TheÊRacing WeightÊandÊNew Rules of Marathon and Half Marathon NutritionÊauthorÕs first diet book: advice on everything from how (and how much) to eat, sample food plans from elite endurance athletes, delicious recipes, and science-based research. With a foreword by Dr. Asker Jeukendrup, the worldÕs pre-eminent sports nutrition scientist.
The Brave Athlete solves the 13 most common mental conundrums athletes face in their everyday training and in races. You don’t have one brain—you have three; your ancient Chimp brain that keeps you alive, your modern Professor brain that navigates the civilized world, and your Computer brain that accesses your memories and runs your habits (good and bad). They fight for control all the time and that’s when bad things happen; you get crazy nervous before a race, you choke under pressure, you quit when the going gets tough, you make dumb mistakes, you worry about how you look. What if you could stop the thoughts and feelings you don’t want? What if you could feel confident, suffer like a hero, and handle any stress? You can. The Brave Athlete from Dr. Simon Marshall and Lesley Paterson will help you take control of your brain so you can train harder, race faster, and better enjoy your sport. Dr. Marshall is a sport psychology expert who trains the brains of elite professional athletes. Paterson is a three-time world champion triathlete and coach. Together, they offer this innovative, brain training guide that is the first to draw from both clinical science and real-world experience with athletes. That means you won’t find outdated “positive self-talk” or visualization gimmicks here. No, the set of cutting-edge mental skills revealed in The Brave Athlete actually work because they challenge the source of the thoughts and feelings you don’t want. The Brave Athlete is packed with practical, evidence-based solutions to the most common mental challenges athletes face. Which of these sound like you? · Why do I have thoughts and feelings I don’t want? · I wish I felt more like an athlete. · I don’t think I can. · I don’t achieve my goals. · Other athletes seem tougher, happier, and more badass than me. · I feel fat. · I don’t cope well with injury. · People are worried about how much I exercise. · I don’t like leaving my comfort zone. · When the going gets tough, the tough leave me behind. · I need to harden the f*ck up. · I keep screwing up. · I don’t handle pressure well. With The Brave Athlete: Calm the F*ck Down and Rise to the Occasion, you can solve these problems to become mentally strong and make your brain your most powerful asset.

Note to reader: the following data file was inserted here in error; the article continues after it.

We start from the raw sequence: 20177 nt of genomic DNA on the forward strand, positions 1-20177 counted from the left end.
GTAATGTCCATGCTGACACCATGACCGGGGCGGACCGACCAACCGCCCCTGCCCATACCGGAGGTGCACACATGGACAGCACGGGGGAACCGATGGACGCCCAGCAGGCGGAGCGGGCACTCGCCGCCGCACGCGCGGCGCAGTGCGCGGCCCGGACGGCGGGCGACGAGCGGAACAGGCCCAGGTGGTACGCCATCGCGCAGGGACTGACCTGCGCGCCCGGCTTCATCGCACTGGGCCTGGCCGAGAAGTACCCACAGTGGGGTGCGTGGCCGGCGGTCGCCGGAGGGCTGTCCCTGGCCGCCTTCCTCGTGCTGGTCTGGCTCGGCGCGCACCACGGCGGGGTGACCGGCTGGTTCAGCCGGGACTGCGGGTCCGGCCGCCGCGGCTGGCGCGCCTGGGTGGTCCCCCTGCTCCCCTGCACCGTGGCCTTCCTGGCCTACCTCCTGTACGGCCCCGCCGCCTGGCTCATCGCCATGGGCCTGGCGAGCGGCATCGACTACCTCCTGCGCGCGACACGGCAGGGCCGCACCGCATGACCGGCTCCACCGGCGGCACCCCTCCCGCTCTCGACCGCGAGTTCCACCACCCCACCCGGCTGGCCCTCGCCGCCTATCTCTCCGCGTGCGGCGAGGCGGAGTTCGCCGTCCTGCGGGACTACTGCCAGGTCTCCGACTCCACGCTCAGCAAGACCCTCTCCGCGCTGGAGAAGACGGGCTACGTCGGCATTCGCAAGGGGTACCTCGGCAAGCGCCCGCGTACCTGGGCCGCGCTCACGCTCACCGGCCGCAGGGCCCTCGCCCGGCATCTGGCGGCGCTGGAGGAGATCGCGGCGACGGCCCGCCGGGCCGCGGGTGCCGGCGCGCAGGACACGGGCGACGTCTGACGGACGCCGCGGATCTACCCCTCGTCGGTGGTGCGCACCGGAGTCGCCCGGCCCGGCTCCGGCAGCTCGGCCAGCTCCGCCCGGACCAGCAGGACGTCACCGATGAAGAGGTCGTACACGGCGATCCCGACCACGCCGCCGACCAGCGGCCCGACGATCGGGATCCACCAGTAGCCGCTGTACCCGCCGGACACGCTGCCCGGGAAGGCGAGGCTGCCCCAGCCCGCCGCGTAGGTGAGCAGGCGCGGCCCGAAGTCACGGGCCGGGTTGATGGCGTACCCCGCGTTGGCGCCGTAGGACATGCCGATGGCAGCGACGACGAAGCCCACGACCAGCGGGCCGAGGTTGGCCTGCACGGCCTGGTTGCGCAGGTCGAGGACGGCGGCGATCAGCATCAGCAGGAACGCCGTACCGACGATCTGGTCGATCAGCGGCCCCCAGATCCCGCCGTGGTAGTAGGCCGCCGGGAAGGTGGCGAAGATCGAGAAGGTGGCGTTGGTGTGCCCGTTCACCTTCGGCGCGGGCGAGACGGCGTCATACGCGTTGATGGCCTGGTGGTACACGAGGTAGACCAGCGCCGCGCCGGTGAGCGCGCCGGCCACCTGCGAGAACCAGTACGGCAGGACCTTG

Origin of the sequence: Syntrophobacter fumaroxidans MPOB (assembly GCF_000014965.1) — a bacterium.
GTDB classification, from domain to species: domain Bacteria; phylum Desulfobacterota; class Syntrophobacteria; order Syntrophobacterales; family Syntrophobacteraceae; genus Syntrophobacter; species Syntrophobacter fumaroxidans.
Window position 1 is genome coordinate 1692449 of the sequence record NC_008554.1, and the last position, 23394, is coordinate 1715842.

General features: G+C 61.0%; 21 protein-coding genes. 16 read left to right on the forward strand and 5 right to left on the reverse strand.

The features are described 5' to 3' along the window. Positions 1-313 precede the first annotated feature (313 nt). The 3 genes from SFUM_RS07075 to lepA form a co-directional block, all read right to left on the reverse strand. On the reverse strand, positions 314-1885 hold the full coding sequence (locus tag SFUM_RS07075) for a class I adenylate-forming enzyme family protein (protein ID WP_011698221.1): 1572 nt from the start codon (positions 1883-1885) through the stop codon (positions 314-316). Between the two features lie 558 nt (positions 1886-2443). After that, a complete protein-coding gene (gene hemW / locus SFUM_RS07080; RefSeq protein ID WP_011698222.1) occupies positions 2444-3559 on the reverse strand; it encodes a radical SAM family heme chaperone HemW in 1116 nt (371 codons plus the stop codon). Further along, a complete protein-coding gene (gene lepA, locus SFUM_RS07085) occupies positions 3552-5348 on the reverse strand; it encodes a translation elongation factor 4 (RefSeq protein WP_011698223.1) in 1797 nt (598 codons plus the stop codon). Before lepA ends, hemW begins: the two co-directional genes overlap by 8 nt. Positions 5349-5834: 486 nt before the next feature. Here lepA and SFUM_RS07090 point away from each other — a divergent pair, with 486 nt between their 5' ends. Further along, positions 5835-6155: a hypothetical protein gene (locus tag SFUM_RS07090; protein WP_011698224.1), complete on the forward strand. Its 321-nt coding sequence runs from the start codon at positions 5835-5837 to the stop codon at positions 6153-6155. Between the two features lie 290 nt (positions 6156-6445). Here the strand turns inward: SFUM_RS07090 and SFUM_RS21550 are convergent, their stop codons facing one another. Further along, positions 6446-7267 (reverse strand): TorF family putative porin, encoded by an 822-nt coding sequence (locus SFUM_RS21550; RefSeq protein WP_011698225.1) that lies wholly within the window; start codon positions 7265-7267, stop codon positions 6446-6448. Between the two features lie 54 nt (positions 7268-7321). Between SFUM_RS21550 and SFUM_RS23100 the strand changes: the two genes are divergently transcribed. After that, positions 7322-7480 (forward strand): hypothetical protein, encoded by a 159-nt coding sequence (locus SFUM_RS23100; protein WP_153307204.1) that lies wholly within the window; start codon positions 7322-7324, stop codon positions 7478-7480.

Based on new research in exercise physiology, author and running expert Matt Fitzgerald introduces a first-of-its-kind training strategy that he's named "Brain Training." Runners of all ages, backgrounds, and skill levels can learn to maximize their performance by supplying the brain with the right feedback. Based on Fitzgerald's eight-point brain training system, this book will help runners: - Resist running fatigue - Use cross-training as brain training - Master the art of pacing - Learn to run "in the zone" - Outsmart injuries - Fuel the brain for maximum performance - And more Packed with cutting-edge research, real-world examples, and the wisdom of the world's top distance runners, Brain Training for Runners offers easily applied advice and delivers practical results for a better overall running experience.